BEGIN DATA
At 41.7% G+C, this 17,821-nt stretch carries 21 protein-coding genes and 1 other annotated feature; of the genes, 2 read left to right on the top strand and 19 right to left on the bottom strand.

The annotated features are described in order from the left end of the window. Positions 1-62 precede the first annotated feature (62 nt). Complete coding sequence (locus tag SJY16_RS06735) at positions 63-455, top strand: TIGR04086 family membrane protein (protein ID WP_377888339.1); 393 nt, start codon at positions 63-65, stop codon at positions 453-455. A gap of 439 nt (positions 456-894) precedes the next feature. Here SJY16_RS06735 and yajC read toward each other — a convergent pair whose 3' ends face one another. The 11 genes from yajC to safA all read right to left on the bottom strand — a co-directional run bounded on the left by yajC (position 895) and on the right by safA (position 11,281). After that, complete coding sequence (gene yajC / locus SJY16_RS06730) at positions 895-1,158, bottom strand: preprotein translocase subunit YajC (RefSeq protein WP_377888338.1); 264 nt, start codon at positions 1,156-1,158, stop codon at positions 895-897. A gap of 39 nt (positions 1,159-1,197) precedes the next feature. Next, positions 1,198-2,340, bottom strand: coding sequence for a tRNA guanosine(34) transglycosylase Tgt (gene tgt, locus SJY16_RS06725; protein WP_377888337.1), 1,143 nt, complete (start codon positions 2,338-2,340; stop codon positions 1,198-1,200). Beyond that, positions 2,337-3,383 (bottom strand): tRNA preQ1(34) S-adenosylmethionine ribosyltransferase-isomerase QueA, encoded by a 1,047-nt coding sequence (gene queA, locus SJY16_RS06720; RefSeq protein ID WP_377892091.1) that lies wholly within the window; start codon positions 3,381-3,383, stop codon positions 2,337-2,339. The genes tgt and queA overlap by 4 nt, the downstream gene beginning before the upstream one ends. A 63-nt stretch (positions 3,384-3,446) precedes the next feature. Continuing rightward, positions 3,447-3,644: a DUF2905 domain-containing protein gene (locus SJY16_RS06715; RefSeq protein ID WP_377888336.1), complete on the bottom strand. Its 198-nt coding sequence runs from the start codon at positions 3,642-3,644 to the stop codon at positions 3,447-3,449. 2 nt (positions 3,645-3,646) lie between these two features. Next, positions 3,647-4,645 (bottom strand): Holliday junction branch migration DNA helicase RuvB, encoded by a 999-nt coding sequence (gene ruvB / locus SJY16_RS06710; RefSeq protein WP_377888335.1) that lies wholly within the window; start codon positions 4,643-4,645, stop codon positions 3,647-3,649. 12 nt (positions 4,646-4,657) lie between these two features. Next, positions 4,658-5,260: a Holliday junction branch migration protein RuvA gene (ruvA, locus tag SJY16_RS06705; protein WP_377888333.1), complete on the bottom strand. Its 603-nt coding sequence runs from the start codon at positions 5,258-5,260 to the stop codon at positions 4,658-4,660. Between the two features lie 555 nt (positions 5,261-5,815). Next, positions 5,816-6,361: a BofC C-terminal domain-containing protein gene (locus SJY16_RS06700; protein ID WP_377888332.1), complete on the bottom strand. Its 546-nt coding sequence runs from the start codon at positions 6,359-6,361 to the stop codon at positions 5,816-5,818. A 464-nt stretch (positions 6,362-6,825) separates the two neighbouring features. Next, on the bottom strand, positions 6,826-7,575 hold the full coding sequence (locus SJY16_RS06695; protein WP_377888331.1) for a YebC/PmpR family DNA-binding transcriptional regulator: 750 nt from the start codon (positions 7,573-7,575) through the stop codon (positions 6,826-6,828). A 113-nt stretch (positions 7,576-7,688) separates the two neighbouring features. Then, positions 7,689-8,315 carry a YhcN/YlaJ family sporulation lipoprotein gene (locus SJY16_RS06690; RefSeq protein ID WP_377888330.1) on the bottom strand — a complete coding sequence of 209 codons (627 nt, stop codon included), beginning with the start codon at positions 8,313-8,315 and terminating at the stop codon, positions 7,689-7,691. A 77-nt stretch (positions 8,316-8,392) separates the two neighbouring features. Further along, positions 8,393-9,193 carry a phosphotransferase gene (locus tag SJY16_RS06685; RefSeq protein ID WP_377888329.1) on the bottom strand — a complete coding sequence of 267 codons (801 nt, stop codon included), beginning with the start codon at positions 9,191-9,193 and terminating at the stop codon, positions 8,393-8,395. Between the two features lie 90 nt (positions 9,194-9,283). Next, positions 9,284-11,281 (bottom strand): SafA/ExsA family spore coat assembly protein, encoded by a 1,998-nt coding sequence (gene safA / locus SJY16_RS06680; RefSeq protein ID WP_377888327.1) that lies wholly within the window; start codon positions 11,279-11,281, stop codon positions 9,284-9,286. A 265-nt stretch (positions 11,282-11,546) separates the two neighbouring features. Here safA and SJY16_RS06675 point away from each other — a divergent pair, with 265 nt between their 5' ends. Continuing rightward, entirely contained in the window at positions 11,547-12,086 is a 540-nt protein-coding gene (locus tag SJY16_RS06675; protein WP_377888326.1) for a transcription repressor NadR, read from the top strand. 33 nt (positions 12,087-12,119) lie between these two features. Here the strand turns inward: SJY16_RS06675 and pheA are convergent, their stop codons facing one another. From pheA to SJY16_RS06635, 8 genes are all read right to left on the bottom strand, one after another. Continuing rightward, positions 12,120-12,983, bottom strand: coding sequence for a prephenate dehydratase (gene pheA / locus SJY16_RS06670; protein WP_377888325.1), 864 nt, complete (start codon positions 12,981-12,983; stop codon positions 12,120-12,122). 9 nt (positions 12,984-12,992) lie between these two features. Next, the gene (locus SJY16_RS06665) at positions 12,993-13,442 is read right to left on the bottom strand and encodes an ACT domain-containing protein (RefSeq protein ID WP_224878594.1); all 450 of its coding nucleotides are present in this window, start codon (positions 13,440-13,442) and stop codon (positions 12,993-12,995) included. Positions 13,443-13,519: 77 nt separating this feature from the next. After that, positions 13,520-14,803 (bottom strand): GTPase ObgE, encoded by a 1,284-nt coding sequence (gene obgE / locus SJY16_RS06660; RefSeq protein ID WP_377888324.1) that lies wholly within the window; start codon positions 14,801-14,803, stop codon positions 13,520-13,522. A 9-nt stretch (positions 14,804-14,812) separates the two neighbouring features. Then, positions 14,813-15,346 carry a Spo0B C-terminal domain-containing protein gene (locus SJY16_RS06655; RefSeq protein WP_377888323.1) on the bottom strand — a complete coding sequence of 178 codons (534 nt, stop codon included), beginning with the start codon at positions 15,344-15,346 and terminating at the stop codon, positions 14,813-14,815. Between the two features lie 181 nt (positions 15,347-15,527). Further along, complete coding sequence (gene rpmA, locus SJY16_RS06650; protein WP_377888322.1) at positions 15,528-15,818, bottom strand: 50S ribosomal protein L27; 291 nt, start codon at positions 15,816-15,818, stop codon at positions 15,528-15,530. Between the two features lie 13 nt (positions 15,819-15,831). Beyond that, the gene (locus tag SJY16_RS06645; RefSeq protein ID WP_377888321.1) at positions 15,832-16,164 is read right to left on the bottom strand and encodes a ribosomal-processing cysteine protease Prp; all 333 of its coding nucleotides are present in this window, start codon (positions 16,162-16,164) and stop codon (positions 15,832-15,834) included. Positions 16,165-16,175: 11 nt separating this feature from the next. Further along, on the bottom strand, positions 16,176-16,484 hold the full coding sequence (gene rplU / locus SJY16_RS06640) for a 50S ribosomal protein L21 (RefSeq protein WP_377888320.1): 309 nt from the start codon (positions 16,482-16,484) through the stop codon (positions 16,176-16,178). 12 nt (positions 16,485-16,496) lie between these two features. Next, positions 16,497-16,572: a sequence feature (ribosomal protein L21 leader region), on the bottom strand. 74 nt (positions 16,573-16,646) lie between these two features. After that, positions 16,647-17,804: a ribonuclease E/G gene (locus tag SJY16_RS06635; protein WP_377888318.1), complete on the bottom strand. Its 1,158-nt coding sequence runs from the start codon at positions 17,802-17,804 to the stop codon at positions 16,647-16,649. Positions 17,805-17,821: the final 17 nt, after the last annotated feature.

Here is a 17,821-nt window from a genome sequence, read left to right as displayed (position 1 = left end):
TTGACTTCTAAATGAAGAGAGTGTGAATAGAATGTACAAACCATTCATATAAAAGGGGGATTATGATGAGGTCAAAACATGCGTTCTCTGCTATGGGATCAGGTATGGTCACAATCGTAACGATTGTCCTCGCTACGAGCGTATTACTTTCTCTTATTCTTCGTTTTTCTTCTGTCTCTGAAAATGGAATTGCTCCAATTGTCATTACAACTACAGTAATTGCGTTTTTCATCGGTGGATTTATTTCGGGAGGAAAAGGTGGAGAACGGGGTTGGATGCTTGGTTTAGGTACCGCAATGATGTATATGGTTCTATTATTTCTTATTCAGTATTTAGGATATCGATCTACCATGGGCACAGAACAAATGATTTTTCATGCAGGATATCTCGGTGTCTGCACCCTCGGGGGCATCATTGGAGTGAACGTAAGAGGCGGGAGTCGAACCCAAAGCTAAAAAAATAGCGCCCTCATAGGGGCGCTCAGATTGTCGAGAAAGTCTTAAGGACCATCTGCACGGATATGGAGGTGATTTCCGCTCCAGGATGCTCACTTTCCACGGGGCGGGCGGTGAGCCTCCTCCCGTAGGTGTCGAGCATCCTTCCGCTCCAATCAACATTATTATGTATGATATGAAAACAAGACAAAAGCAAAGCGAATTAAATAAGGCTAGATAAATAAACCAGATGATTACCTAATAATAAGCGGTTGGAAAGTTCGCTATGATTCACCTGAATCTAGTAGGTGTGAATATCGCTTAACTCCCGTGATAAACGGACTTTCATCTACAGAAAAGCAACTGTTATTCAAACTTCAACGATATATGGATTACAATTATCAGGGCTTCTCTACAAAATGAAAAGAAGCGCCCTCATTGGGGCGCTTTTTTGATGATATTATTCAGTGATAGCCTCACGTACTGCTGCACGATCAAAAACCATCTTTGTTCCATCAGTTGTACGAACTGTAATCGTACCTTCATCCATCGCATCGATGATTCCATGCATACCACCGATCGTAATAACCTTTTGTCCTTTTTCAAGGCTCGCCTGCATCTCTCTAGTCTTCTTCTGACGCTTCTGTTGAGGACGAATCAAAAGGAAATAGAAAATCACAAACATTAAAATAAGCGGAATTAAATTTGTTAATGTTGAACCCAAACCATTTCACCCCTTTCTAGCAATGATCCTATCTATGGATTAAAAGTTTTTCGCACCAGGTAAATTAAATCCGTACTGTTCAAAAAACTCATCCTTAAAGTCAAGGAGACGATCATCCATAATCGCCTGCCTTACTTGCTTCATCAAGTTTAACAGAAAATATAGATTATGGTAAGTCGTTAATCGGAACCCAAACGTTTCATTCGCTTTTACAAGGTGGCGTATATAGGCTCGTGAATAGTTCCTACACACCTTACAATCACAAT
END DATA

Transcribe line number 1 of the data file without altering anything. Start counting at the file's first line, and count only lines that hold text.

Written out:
At 41.7% G+C, this 17,821-nt stretch carries 21 protein-coding genes and 1 other annotated feature; of the genes, 2 read left to right on the top strand and 19 right to left on the bottom strand.